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Translating Jujutsu Manuals: A Look Inside Meiji Era Budo

text by Eric Shahan

Last year I published a book called A Collection of Curious Jujutsu Manuals.  The book was an anthology of Jujutsu manuals published in the late Edo and early Meiji Eras. My goal was to translate some of the many books on martial arts that former martial arts instructors sold to promote their art which had heretofore been supported by the government.   For the most part the books extolled the virtues of Jujutsu training and then introduced some techniques from various Koryu, old school techniques.  the types of books available to the average citizen of Japan and that consisted of five short Jujutsu manuals

Cover of A Collection of Curious Jujutsu Manuals published in 2018

The 5 Books included in A Collection of Curious Jujutsu Manuals:

Edo Era circa18th-19th century




Edo Era circa18th-19th century

I am currently working on Volume 2 of this series and would like to introduce one of the books included in this anthology and talk about how the translation is done.

The Japanese title is:

兵法要務:柔術剣棒図解秘訣Heihoyomu: Jujutsu Kenbo Zukai Hiketsu

In English this (rather long title) Fundamentals of Military Strategy: An Illustrated Guide to the Secrets of Jujutsu, Kenjutsu and Bojutsu and it was published in 1887, almost two decades after the Meiji Restoration and the end of the Samurai.  The author is Inoguchi Matsunosuke井口松之助 who wrote several books about martial arts.  This makes it likely he was from a Samurai family that served as martial arts instructors for one of the former domains of Japan. He was likely a practitioner of Tenjin Shinyō Ryū Jūjutsu 天神真楊流柔術since the Jujutsu techniques in this book are from that school, though he doesn’t mention that specifically.  This book was an attempt to make the transition from an employee of the government to a citizen earning a living selling martial arts instruction.

The first several chapters deal with martial arts strategy and the book covers other martial arts including sword fighting, Rokushaku-bo (180-centimeter staff) and Hanbo (90-centimeter staff.)   However, I am only focusing on the Jujutsu techniques presented in this book.  As far as I can determine this is the oldest post-Meiji Restoration (1868) illustrated book on Jujutsu.  Illustrated Jujutsu manuals existed before this time, but they were made for practitioners of a certain school and were probably not made for public consumption like this one was.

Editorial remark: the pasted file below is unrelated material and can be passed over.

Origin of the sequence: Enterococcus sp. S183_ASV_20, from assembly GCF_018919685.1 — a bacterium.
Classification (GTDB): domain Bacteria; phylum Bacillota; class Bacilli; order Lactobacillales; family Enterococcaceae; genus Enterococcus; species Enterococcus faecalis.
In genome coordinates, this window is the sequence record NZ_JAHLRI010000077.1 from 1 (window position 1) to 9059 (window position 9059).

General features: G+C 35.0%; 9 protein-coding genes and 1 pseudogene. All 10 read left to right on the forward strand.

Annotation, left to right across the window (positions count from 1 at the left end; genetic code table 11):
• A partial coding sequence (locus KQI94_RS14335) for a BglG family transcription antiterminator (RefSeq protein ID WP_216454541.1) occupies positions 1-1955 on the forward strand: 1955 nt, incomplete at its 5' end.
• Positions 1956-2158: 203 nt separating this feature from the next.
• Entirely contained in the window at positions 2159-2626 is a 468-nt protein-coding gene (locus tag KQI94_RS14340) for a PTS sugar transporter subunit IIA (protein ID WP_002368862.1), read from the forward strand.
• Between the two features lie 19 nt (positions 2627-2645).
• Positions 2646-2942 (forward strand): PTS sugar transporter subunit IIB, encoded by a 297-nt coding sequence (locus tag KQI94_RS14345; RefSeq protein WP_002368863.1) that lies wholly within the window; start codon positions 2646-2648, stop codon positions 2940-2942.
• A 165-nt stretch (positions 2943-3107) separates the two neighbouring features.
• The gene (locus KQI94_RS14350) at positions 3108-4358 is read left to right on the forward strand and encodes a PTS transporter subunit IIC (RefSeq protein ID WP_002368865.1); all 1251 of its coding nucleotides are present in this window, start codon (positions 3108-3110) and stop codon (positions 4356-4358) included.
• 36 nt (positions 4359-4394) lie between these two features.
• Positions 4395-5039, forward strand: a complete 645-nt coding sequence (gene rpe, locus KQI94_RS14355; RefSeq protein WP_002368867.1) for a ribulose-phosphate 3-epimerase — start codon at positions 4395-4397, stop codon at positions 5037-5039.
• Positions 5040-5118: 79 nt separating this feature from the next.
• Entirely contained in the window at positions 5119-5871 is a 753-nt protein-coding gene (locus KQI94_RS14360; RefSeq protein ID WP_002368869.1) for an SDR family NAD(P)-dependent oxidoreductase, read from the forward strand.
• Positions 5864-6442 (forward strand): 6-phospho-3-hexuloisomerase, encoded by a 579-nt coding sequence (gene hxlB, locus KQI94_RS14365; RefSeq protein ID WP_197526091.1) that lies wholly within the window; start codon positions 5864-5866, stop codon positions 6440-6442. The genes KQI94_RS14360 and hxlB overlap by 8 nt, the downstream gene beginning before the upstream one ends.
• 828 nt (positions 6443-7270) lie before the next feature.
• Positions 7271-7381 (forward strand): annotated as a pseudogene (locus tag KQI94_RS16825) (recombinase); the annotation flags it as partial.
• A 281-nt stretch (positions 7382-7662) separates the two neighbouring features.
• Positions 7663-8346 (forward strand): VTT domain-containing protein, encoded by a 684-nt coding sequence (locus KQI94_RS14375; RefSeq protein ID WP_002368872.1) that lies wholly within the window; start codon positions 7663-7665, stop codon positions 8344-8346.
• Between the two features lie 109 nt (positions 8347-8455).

Due to the length, complexity and difficult Japanese in this book only the first two sections, Tehodoki and Shodan of Jujutsu will be translated.  I hope to include the next two sections in volume 3 and translate the whole book at some point soon.

The book also went through over a dozen printings, each time adding and correcting some sections.  I used a combination of three editions due to some missing pages.  The author alternates between a person’s right or left and the viewer’s right or left which can be quite confusing.  I have done my best to visualize these techniques and correct all such instances to the person’s right and left, not the viewers.  The biggest issue was in the description of the techniques.  Transitions from one movement to the next were rather unclear in some cases.  To solve this, I consulted two other books associated with this school.  These sources were published in the years after Jujutsu Kenbo Zukai Hiketsu. They are Illustrated Guide to the Inner Mysteries of Tenjin Shinyo School Jujutsu (1893) and Tenshin School Jujutsu (1926.) Both books contain the same list of techniques from Jujutsu Kenbo Zukai Hiketsu, therefore, for clarity, I combined the explanations from the three books into each technique.

Illustration at the front of the section on Jujutsu depicting a typical Dojo set-up in the Early Meiji Era.  The Sensei is seated on a raised platform with a charcoal brazier beside him. The calligraphy above him reads 柔制剛 The soft and flexible can topple the strong and rigid.

Kenbo Zukai introduces Jujutsu in the following way:

The Origin and Significance of Jujutsu